Should You Buy Out Your Spouse and Take the Marital Residence? How to Negotiate the Best Deal.

buy out your spouse

Should you buy out your spouse?

Divorce often means a change in the status of the marital residence in one way or another. Either you are going to have one spouse remain in the house till the children reach the age of majority; or you are going to sell the house outright to a third party; or you are going to have one spouse buy out the other spouse.

What does that actually mean? It means if you have equity in the house, one spouse would take out a new mortgage loan just in his or her name to cover the existing balance of the mortgage on the house and also enough to buy out the other spouse.

So for example, if you have a house worth $200K which you bought for $100K, you would have equity of $100K ($200k – 100K). Imagine that you still owe $50K on said house. For starters, to buy out the other spouse, you would have to get a new mortgage loan for $100K. This would be equivalent to the outstanding mortgage ($50K) and the half of the equity due your spouse (50% of $100K equity). {Remember that equity in the marital residence is equally divisible between the two spouses in a divorce (all other things such as jurisdiction, prenups etc held constant).}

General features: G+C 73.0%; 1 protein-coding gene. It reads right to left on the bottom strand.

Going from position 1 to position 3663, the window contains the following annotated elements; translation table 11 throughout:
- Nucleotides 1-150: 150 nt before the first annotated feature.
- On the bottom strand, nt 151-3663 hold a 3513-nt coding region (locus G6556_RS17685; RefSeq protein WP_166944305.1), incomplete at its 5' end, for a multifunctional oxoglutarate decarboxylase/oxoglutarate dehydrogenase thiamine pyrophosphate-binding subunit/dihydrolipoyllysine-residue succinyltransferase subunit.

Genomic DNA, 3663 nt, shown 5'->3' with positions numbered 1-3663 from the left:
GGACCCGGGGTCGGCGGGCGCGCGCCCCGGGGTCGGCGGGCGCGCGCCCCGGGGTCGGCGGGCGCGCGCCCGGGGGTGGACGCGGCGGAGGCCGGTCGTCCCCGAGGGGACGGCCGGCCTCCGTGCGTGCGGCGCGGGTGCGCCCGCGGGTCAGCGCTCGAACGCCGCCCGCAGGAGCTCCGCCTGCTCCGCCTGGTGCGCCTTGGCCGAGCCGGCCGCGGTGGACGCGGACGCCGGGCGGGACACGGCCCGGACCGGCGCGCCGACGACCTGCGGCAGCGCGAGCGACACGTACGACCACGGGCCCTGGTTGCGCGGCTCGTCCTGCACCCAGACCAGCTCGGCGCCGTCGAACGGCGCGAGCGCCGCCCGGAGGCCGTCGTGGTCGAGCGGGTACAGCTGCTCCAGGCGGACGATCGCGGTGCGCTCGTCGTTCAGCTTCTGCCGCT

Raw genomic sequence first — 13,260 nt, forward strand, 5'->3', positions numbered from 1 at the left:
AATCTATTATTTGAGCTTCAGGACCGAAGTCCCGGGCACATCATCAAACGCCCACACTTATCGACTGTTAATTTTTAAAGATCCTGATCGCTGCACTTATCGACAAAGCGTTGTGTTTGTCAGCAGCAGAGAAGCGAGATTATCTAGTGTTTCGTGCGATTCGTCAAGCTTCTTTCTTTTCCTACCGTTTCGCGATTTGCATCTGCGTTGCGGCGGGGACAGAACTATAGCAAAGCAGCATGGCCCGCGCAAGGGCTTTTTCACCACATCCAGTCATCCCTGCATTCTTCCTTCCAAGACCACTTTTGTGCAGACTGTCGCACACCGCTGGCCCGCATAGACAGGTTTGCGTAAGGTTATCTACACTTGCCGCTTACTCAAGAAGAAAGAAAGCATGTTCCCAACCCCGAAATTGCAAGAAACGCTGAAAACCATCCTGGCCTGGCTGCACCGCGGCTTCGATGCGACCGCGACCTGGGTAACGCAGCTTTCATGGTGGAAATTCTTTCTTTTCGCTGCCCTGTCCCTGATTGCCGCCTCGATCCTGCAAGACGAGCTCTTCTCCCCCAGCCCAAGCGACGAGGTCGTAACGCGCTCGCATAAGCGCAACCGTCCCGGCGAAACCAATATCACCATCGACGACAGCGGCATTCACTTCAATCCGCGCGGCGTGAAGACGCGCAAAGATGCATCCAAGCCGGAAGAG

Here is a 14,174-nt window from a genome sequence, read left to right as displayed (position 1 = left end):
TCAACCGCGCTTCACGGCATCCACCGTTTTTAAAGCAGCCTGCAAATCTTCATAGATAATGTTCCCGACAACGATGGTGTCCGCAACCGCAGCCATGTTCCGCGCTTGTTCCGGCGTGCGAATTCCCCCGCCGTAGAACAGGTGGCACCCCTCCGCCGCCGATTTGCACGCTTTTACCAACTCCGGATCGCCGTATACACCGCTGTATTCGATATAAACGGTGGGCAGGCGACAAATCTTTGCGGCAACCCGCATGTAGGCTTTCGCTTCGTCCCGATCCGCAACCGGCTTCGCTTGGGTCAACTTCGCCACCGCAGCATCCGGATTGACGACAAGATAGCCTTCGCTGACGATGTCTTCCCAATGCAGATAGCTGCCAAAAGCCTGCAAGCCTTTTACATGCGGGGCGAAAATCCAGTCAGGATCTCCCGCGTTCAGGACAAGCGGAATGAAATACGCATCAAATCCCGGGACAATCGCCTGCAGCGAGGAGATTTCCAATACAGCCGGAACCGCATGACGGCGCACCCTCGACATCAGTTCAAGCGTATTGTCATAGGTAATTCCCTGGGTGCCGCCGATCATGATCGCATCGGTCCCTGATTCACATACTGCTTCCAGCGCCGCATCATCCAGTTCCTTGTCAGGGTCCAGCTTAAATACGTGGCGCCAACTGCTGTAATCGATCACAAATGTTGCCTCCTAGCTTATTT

So you would pay your spouse his share of $50K ad then make monthly mortgate payments on the remaining $50K loan.

This essentially is called a buyout.

But the buyout can be symbolic in the sense that no money needs to change hands in order to have the effect of a buyout. The buyout amount (in this example, $50K) can be offset with, say, spousal support or alimony or a pension. So you would subtract this $50K from the settlement agreement you sign with your spouse and waive that equivalent amount in another asset to compensate your spouse for the $50K in equity they are giving up. Like this, you don’t need to take out a new mortgage nor does any money need to change hands.

But you would have to redo the deed anyway and take their name off the original mortgage so actually, you would still need a refinance to get that done.

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Author: Marion TD Lewis

Divorce Coach Marion TD Lewis is a licensed attorney in New York and Georgia. She serves as legal counsel and international correspondent for Divorce Saloon International, Inc. As Editor in Chief of Divorce Saloon, she also writes a Q&A column on general divorce topics. Marion is the original founder of Divorce Saloon which she started in 2006 as a local NYC attorney blog. Divorce Saloon has since evolved and is the world's first Divorce Newspaper with contributions from divorce professionals around the world. contact Ms Lewis at contact@divorcesaloon.com if you are seeking a divorce coach. (Please note that Ms Lewis' advice column does not constitute legal advice and that no attorney/client relationship exists without a signed retainer between the attorney and said client.)